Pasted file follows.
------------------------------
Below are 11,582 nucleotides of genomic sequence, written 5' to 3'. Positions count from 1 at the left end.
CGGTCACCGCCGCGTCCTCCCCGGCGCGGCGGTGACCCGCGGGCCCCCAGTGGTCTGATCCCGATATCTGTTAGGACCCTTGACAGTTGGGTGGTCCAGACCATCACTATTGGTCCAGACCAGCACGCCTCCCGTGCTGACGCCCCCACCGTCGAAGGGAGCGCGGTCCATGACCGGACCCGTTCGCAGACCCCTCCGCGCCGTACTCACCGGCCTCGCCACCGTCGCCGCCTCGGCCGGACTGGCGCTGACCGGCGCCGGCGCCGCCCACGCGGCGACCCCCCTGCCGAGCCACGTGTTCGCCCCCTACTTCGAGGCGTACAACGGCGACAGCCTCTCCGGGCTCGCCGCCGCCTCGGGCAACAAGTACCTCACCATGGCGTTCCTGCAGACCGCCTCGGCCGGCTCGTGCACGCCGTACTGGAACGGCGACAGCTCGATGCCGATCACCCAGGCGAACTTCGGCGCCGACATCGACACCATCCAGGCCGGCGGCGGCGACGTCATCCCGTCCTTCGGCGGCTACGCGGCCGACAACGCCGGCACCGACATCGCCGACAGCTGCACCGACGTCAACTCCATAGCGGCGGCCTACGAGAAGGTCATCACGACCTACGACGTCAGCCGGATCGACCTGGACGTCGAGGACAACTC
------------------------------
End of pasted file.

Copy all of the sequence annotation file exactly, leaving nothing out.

Below are 11,582 nucleotides of genomic sequence, written 5' to 3'. Positions count from 1 at the left end.
CGGTCACCGCCGCGTCCTCCCCGGCGCGGCGGTGACCCGCGGGCCCCCAGTGGTCTGATCCCGATATCTGTTAGGACCCTTGACAGTTGGGTGGTCCAGACCATCACTATTGGTCCAGACCAGCACGCCTCCCGTGCTGACGCCCCCACCGTCGAAGGGAGCGCGGTCCATGACCGGACCCGTTCGCAGACCCCTCCGCGCCGTACTCACCGGCCTCGCCACCGTCGCCGCCTCGGCCGGACTGGCGCTGACCGGCGCCGGCGCCGCCCACGCGGCGACCCCCCTGCCGAGCCACGTGTTCGCCCCCTACTTCGAGGCGTACAACGGCGACAGCCTCTCCGGGCTCGCCGCCGCCTCGGGCAACAAGTACCTCACCATGGCGTTCCTGCAGACCGCCTCGGCCGGCTCGTGCACGCCGTACTGGAACGGCGACAGCTCGATGCCGATCACCCAGGCGAACTTCGGCGCCGACATCGACACCATCCAGGCCGGCGGCGGCGACGTCATCCCGTCCTTCGGCGGCTACGCGGCCGACAACGCCGGCACCGACATCGCCGACAGCTGCACCGACGTCAACTCCATAGCGGCGGCCTACGAGAAGGTCATCACGACCTACGACGTCAGCCGGATCGACCTGGACGTCGAGGACAACTC